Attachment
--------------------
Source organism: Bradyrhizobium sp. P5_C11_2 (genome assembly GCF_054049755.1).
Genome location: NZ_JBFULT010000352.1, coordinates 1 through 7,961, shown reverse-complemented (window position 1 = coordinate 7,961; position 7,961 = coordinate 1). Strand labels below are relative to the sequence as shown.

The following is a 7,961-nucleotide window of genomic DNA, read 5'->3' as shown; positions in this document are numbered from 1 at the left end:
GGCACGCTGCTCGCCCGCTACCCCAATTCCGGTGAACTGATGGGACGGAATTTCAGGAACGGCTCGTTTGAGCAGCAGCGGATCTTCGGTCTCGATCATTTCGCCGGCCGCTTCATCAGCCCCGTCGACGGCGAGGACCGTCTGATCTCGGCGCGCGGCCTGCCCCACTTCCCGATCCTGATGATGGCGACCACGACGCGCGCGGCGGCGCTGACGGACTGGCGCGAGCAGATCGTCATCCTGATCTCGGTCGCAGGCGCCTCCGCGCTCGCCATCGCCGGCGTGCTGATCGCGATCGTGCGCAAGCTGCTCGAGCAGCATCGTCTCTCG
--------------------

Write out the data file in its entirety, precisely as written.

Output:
Source organism: Bradyrhizobium sp. P5_C11_2 (genome assembly GCF_054049755.1).
Genome location: NZ_JBFULT010000352.1, coordinates 1 through 7,961, shown reverse-complemented (window position 1 = coordinate 7,961; position 7,961 = coordinate 1). Strand labels below are relative to the sequence as shown.

The following is a 7,961-nucleotide window of genomic DNA, read 5'->3' as shown; positions in this document are numbered from 1 at the left end:
GGCACGCTGCTCGCCCGCTACCCCAATTCCGGTGAACTGATGGGACGGAATTTCAGGAACGGCTCGTTTGAGCAGCAGCGGATCTTCGGTCTCGATCATTTCGCCGGCCGCTTCATCAGCCCCGTCGACGGCGAGGACCGTCTGATCTCGGCGCGCGGCCTGCCCCACTTCCCGATCCTGATGATGGCGACCACGACGCGCGCGGCGGCGCTGACGGACTGGCGCGAGCAGATCGTCATCCTGATCTCGGTCGCAGGCGCCTCCGCGCTCGCCATCGCCGGCGTGCTGATCGCGATCGTGCGCAAGCTGCTCGAGCAGCATCGTCTCTCG